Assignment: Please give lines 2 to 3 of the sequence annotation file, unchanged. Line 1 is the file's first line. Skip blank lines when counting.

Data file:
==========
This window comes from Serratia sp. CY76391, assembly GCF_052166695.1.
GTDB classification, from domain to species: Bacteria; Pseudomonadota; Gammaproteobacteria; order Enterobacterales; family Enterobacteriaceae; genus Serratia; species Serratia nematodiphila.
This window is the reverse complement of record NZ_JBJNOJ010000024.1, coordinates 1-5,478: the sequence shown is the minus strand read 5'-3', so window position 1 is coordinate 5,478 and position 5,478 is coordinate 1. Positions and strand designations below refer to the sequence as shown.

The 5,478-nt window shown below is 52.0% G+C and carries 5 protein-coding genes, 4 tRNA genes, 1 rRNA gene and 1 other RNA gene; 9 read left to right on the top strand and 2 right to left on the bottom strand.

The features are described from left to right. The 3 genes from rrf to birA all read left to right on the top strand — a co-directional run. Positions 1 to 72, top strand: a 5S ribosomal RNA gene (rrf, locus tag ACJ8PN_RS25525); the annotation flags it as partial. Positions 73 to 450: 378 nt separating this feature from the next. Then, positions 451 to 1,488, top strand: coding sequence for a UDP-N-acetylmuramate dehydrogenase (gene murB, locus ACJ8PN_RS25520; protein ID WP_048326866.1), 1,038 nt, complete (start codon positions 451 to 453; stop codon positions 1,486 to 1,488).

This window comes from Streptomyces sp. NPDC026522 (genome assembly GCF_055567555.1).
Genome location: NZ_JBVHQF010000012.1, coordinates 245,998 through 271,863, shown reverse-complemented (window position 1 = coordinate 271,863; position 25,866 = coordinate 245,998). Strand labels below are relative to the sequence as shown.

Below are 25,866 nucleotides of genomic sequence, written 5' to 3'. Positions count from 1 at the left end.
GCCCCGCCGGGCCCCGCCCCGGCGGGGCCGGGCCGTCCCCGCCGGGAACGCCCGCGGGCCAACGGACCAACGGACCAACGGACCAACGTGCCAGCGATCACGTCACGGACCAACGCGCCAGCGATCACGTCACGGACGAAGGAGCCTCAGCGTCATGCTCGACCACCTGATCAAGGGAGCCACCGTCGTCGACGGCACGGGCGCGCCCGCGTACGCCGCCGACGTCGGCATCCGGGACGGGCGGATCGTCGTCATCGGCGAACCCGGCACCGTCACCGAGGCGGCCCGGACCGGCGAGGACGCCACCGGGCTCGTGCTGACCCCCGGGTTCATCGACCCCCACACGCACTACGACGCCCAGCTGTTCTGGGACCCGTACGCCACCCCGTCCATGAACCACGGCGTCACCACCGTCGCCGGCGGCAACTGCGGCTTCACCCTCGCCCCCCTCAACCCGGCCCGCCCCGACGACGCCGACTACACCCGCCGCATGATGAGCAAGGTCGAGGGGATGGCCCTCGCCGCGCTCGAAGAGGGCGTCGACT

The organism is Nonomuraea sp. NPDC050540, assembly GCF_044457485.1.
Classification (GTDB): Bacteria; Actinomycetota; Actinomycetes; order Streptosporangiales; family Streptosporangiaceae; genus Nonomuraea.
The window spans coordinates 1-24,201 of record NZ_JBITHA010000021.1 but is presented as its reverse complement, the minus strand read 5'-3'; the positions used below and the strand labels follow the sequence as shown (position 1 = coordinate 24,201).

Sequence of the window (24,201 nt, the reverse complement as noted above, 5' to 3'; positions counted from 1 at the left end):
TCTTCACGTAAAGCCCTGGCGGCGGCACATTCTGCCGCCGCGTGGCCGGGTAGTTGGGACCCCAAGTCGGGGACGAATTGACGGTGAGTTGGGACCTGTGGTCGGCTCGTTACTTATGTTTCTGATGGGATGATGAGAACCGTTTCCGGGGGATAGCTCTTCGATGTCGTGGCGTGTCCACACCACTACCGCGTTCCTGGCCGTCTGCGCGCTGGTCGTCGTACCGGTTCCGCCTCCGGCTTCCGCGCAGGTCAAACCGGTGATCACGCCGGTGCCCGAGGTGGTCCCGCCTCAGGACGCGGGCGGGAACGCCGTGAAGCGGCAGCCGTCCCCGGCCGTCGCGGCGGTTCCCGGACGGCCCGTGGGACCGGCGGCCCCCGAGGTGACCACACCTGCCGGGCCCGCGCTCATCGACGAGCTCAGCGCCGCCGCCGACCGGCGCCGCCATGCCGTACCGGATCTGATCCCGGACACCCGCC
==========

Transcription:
GTDB classification, from domain to species: Bacteria; Pseudomonadota; Gammaproteobacteria; order Enterobacterales; family Enterobacteriaceae; genus Serratia; species Serratia nematodiphila.
This window is the reverse complement of record NZ_JBJNOJ010000024.1, coordinates 1-5,478: the sequence shown is the minus strand read 5'-3', so window position 1 is coordinate 5,478 and position 5,478 is coordinate 1. Positions and strand designations below refer to the sequence as shown.